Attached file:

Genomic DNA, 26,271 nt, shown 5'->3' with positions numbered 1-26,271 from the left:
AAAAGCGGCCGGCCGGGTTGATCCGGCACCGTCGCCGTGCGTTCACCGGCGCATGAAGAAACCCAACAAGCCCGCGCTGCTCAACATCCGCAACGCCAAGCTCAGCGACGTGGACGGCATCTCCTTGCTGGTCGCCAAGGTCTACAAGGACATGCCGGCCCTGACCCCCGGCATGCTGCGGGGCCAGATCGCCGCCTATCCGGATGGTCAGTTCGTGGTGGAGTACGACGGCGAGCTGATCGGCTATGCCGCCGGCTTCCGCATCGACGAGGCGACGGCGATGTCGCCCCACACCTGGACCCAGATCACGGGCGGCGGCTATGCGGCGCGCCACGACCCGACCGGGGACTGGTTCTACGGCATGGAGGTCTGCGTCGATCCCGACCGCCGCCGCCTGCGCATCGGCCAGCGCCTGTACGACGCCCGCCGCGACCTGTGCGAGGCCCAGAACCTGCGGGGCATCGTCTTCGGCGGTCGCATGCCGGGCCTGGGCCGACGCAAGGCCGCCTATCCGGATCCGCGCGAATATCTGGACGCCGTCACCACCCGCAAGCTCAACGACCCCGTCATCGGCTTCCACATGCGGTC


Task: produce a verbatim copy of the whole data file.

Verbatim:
Genomic DNA, 26,271 nt, shown 5'->3' with positions numbered 1-26,271 from the left:
AAAAGCGGCCGGCCGGGTTGATCCGGCACCGTCGCCGTGCGTTCACCGGCGCATGAAGAAACCCAACAAGCCCGCGCTGCTCAACATCCGCAACGCCAAGCTCAGCGACGTGGACGGCATCTCCTTGCTGGTCGCCAAGGTCTACAAGGACATGCCGGCCCTGACCCCCGGCATGCTGCGGGGCCAGATCGCCGCCTATCCGGATGGTCAGTTCGTGGTGGAGTACGACGGCGAGCTGATCGGCTATGCCGCCGGCTTCCGCATCGACGAGGCGACGGCGATGTCGCCCCACACCTGGACCCAGATCACGGGCGGCGGCTATGCGGCGCGCCACGACCCGACCGGGGACTGGTTCTACGGCATGGAGGTCTGCGTCGATCCCGACCGCCGCCGCCTGCGCATCGGCCAGCGCCTGTACGACGCCCGCCGCGACCTGTGCGAGGCCCAGAACCTGCGGGGCATCGTCTTCGGCGGTCGCATGCCGGGCCTGGGCCGACGCAAGGCCGCCTATCCGGATCCGCGCGAATATCTGGACGCCGTCACCACCCGCAAGCTCAACGACCCCGTCATCGGCTTCCACATGCGGTC